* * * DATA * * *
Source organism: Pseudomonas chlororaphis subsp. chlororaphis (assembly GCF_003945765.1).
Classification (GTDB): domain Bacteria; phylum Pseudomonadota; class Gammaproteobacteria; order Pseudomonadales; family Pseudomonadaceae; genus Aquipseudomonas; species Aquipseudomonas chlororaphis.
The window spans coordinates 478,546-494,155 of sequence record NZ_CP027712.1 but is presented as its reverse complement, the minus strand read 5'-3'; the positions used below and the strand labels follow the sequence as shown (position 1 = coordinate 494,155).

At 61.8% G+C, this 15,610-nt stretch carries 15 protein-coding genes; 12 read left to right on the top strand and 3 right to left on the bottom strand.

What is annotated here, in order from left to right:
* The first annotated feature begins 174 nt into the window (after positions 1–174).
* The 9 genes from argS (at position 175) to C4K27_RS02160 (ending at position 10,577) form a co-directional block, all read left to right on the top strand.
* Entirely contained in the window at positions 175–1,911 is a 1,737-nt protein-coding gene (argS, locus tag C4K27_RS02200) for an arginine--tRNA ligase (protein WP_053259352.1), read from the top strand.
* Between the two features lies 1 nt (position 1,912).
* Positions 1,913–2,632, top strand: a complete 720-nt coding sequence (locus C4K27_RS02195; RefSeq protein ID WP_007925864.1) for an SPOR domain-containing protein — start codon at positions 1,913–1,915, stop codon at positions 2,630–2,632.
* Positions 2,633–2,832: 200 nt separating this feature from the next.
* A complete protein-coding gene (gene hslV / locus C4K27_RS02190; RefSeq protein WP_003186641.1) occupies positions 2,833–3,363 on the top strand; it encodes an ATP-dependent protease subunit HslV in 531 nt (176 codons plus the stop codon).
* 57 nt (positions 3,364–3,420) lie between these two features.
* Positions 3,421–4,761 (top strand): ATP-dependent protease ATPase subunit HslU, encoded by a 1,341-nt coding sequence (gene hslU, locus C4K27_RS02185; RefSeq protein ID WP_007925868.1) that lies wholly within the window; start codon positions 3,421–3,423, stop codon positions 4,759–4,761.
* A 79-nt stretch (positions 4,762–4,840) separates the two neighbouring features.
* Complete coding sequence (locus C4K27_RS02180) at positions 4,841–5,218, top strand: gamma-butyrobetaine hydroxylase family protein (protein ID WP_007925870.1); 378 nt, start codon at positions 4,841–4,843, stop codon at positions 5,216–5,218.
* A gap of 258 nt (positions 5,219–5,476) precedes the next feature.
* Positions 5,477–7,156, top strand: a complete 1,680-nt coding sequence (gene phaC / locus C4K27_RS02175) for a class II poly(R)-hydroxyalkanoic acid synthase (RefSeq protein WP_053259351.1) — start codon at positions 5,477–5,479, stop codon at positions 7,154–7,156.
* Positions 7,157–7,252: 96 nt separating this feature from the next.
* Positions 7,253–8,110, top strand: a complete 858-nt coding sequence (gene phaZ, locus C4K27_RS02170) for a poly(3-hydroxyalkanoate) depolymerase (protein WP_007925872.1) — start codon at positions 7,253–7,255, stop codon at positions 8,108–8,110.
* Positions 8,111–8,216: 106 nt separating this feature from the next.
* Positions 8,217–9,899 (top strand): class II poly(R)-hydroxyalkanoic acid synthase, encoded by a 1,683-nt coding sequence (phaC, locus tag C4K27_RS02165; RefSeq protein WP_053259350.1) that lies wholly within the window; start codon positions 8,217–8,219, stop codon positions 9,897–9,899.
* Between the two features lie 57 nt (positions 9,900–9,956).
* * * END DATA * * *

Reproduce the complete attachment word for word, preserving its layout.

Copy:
Source organism: Pseudomonas chlororaphis subsp. chlororaphis (assembly GCF_003945765.1).
Classification (GTDB): domain Bacteria; phylum Pseudomonadota; class Gammaproteobacteria; order Pseudomonadales; family Pseudomonadaceae; genus Aquipseudomonas; species Aquipseudomonas chlororaphis.
The window spans coordinates 478,546-494,155 of sequence record NZ_CP027712.1 but is presented as its reverse complement, the minus strand read 5'-3'; the positions used below and the strand labels follow the sequence as shown (position 1 = coordinate 494,155).

At 61.8% G+C, this 15,610-nt stretch carries 15 protein-coding genes; 12 read left to right on the top strand and 3 right to left on the bottom strand.

What is annotated here, in order from left to right:
* The first annotated feature begins 174 nt into the window (after positions 1–174).
* The 9 genes from argS (at position 175) to C4K27_RS02160 (ending at position 10,577) form a co-directional block, all read left to right on the top strand.
* Entirely contained in the window at positions 175–1,911 is a 1,737-nt protein-coding gene (argS, locus tag C4K27_RS02200) for an arginine--tRNA ligase (protein WP_053259352.1), read from the top strand.
* Between the two features lies 1 nt (position 1,912).
* Positions 1,913–2,632, top strand: a complete 720-nt coding sequence (locus C4K27_RS02195; RefSeq protein ID WP_007925864.1) for an SPOR domain-containing protein — start codon at positions 1,913–1,915, stop codon at positions 2,630–2,632.
* Positions 2,633–2,832: 200 nt separating this feature from the next.
* A complete protein-coding gene (gene hslV / locus C4K27_RS02190; RefSeq protein WP_003186641.1) occupies positions 2,833–3,363 on the top strand; it encodes an ATP-dependent protease subunit HslV in 531 nt (176 codons plus the stop codon).
* 57 nt (positions 3,364–3,420) lie between these two features.
* Positions 3,421–4,761 (top strand): ATP-dependent protease ATPase subunit HslU, encoded by a 1,341-nt coding sequence (gene hslU, locus C4K27_RS02185; RefSeq protein ID WP_007925868.1) that lies wholly within the window; start codon positions 3,421–3,423, stop codon positions 4,759–4,761.
* A 79-nt stretch (positions 4,762–4,840) separates the two neighbouring features.
* Complete coding sequence (locus C4K27_RS02180) at positions 4,841–5,218, top strand: gamma-butyrobetaine hydroxylase family protein (protein ID WP_007925870.1); 378 nt, start codon at positions 4,841–4,843, stop codon at positions 5,216–5,218.
* A gap of 258 nt (positions 5,219–5,476) precedes the next feature.
* Positions 5,477–7,156, top strand: a complete 1,680-nt coding sequence (gene phaC / locus C4K27_RS02175) for a class II poly(R)-hydroxyalkanoic acid synthase (RefSeq protein WP_053259351.1) — start codon at positions 5,477–5,479, stop codon at positions 7,154–7,156.
* Positions 7,157–7,252: 96 nt separating this feature from the next.
* Positions 7,253–8,110, top strand: a complete 858-nt coding sequence (gene phaZ, locus C4K27_RS02170) for a poly(3-hydroxyalkanoate) depolymerase (protein WP_007925872.1) — start codon at positions 7,253–7,255, stop codon at positions 8,108–8,110.
* Positions 8,111–8,216: 106 nt separating this feature from the next.
* Positions 8,217–9,899 (top strand): class II poly(R)-hydroxyalkanoic acid synthase, encoded by a 1,683-nt coding sequence (phaC, locus tag C4K27_RS02165; RefSeq protein WP_053259350.1) that lies wholly within the window; start codon positions 8,217–8,219, stop codon positions 9,897–9,899.
* Between the two features lie 57 nt (positions 9,900–9,956).